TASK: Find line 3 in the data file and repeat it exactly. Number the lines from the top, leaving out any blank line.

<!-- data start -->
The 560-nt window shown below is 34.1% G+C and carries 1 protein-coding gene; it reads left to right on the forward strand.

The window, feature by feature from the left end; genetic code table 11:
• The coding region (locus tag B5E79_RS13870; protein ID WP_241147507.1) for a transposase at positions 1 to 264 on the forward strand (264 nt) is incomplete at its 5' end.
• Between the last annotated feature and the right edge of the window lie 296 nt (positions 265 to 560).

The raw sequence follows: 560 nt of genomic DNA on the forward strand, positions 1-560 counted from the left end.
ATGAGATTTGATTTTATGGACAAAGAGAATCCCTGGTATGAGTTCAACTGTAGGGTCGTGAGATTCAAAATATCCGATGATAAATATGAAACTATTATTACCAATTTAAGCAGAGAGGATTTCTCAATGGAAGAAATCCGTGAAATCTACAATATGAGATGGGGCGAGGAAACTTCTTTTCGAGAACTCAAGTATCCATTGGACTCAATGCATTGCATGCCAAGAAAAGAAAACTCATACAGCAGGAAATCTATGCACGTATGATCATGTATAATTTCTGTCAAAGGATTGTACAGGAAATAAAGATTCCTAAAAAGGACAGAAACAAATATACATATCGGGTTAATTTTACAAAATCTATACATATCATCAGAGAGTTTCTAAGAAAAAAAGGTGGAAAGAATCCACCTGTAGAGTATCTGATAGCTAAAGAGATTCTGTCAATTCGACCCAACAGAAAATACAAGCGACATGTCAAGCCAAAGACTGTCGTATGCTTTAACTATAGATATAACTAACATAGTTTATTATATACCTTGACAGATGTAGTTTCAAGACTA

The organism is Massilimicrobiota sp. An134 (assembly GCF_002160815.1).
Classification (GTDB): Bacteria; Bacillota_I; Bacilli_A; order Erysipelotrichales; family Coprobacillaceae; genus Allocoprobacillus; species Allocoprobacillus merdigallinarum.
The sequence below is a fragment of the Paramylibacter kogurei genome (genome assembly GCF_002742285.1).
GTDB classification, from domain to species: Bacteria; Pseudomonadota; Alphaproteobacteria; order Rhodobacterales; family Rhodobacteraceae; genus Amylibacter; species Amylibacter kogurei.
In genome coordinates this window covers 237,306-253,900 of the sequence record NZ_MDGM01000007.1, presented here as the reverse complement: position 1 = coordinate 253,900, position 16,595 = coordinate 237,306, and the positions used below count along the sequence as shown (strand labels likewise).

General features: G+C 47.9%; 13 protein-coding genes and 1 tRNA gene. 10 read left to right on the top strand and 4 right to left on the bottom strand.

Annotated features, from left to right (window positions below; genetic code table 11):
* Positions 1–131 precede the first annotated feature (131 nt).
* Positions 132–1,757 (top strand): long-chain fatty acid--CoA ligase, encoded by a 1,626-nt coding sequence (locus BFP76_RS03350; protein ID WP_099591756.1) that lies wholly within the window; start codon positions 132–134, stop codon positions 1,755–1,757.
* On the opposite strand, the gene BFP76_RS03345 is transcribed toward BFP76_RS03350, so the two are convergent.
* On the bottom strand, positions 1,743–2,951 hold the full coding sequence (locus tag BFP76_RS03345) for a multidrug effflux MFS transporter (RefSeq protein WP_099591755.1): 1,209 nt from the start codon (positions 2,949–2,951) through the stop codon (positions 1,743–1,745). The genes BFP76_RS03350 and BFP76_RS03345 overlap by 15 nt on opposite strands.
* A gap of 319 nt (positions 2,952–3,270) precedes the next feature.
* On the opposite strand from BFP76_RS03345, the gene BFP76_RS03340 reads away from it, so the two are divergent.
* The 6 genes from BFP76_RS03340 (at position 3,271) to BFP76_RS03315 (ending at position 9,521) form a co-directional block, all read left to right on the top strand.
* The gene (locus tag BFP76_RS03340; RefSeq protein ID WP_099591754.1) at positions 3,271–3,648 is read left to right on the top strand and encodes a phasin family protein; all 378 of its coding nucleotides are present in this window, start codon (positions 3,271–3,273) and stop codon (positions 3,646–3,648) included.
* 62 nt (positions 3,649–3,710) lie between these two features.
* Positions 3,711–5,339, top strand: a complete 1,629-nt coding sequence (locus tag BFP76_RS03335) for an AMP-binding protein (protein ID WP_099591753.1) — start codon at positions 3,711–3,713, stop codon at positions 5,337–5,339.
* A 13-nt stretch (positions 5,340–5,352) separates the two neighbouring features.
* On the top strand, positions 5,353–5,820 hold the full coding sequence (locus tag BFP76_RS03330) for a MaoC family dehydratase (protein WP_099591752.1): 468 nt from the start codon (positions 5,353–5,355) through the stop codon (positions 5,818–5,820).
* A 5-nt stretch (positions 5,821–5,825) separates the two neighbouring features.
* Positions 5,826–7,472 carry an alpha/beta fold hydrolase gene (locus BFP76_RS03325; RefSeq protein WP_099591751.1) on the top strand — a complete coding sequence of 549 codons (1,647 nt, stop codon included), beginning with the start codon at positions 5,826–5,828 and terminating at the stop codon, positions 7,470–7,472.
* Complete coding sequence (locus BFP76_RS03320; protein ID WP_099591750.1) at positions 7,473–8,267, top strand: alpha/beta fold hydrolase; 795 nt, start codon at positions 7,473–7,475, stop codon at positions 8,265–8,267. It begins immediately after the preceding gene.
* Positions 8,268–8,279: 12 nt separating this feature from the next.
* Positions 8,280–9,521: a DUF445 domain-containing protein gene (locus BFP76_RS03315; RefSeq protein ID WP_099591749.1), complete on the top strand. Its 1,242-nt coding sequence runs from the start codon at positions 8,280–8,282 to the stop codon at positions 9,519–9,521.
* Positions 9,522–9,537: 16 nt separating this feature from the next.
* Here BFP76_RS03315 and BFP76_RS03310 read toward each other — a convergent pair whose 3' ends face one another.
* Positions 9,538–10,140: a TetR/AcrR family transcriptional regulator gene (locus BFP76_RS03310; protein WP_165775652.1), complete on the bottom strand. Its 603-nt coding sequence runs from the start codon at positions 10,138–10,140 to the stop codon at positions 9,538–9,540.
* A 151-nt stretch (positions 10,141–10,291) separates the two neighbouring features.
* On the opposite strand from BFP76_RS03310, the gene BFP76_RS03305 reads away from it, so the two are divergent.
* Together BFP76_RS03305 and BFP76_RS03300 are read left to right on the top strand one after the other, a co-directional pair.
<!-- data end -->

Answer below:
• The coding region (locus tag B5E79_RS13870; protein ID WP_241147507.1) for a transposase at positions 1 to 264 on the forward strand (264 nt) is incomplete at its 5' end.